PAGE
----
Tuesday, August 14, 2018

Smile, what's the use of crying?

One of my favorite song lyrics says "Smile, what's the use of crying?"  Indeed.  Charles Chaplin, John Turner, and Geoffrey Parsons gave us something very special in that song they wrote.  I can almost hear it right now.  I love Petula Clark's version, and even Michael Jackson's,  but the best known of course is from Nat King Cole.

Song lyrics can change our mood, and so it's those happy words that I want to hear the most of!  Our little road trip from San Francisco has features a lot of happy songs and a lot of singing.  I'm even getting a little hoarse. (Chaplin, by the way did the music and the words came from Turner and Parsons).  You certainly can't go wrong when the title is Smile!  Smiling is just about the happiest thing a person can do! 

The last three simple lines of that song really say it so well! 
 
Smile, what's the use of crying?
You'll find that life is still worthwhile
If you just smile

Monday, August 13, 2018

You are a child of the universe

Last night I kept hearing the words of this poem in my mind, and so I decided to write about it today - The Desiderata. Early in 1972, Les Crane's spoken-word recording of this poem (a poem with a very confused history, but I won't go into that), peaked at #8 on the Billboard chart. I can still remember listening to it over and over back when I lived in Nashville. As you all know though, this is NOT about me.

The words are quite inspirational. "As far as possible without surrender be on good terms with all persons." Who can argue with that? "If you compare yourself with others, you may become vain or bitter; for always there will be greater and lesser persons than yourself." Certainly this is another good thought. The poem is full of them! The words - the ideas - the list of things to be desired (the actual translation of desiderata) here are so uplifting!

My favorite part of the poem, is a section that was used as a refrain in the recording: "You are a child of the universe, no less than the trees and the stars; you have a right to be here. And whether or not it is clear to you, no doubt the universe is unfolding as it should."

Friday, August 10, 2018

Often is heard an encouraging word

Originally written by Dr Brewster M. Higley of Smith County, Kansas as part of a poem entitled My Western Home, back in the early 1870s, the line "Where seldom is heard a discouraging word," is familiar as part of the song Home On the Range. Around here we borrow from that idea but state it in the positive: Often is heard an encouraging word!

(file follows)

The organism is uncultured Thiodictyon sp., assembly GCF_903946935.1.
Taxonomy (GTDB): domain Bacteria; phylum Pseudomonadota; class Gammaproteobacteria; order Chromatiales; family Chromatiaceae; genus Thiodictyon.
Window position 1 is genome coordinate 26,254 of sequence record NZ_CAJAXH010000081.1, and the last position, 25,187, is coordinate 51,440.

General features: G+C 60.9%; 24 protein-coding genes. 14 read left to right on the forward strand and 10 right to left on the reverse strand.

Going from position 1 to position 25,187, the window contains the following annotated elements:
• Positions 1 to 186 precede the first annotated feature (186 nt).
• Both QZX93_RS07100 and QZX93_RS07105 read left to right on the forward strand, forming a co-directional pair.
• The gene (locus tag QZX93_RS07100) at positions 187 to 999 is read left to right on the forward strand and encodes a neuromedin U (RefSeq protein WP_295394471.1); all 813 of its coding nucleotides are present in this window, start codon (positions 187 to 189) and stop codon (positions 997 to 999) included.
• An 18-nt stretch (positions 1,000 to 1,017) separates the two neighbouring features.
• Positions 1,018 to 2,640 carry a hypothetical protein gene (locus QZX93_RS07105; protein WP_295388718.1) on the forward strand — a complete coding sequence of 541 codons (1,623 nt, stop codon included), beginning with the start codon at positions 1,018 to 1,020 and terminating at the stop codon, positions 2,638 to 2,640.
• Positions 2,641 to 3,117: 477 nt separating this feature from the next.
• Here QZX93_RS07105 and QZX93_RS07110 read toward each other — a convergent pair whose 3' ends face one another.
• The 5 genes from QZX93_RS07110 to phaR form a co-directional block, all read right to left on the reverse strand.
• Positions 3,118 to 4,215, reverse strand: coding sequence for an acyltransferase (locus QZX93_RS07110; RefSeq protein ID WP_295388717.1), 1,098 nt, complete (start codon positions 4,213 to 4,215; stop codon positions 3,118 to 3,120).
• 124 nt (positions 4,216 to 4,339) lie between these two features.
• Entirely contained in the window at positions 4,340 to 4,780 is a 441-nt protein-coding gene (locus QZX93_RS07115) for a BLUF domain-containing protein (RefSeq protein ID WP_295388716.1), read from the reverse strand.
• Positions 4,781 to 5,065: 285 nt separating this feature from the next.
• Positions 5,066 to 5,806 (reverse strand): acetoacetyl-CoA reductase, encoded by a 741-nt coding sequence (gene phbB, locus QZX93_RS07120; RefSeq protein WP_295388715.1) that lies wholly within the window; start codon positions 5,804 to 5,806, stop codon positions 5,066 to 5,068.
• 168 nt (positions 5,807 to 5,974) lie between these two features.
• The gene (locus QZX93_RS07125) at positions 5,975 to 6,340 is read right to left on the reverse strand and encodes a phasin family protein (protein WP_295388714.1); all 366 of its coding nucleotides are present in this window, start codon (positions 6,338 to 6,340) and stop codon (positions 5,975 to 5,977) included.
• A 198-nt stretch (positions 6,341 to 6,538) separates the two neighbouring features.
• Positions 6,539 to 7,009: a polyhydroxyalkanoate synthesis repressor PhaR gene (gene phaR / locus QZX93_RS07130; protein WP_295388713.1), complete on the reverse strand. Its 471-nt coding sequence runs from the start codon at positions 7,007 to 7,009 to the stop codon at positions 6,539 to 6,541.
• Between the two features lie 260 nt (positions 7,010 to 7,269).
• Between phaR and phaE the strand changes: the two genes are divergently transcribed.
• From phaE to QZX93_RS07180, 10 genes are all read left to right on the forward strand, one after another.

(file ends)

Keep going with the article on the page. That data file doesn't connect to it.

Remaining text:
Why not?  It is so uplifting to raise others up too.  Speaking to cheer or to console or simply to refresh is such a positive experience - it warms your heart!  Besides, who needs all the negativity?  How much more rewarding it is to see the good in our world and to encourage more of it!
 
I really like looking our at the beauty and the positive energy in our world.  Dr Higley's poem has another very uplifting line later on too.  He writes

          "How often at night, when the heavens were bright,
                                                         With the light of the twinkling stars
Have I stood here amazed, and asked as I gazed,
If their glory exceed that of ours."

Thursday, August 9, 2018

Life After Birth

This is one of those stories that circulates and nobody knows who the author is. I've posted before things that I didn't write, and I want to do it again today because this one can really make you think. This one is about faith -

In a mother's womb were two babies. One asked the other: "Do you believe in life after delivery?"

The other replies, "Why, of course. There has to be something after delivery. Maybe we are here to prepare ourselves for what we will be later."

"Nonsense," says the other. "There is no life after delivery. What would that life be?"

"I don't know, but there will be more light than here. Maybe we will walk with our legs and eat from our mouths."

The other says "This is absurd! Walking is impossible. And eat with our mouths? Ridiculous. The umbilical cord supplies nutrition. Life after delivery is to be excluded. The umbilical cord is too short."

"I think there is something and maybe it's different than it is here."

"No one has ever come back from there. Delivery is the end of life, and in the after-delivery it is nothing but darkness and anxiety and it takes us nowhere."

"Well, I don't know," says the other, "but certainly we will see mother and she will take care of us."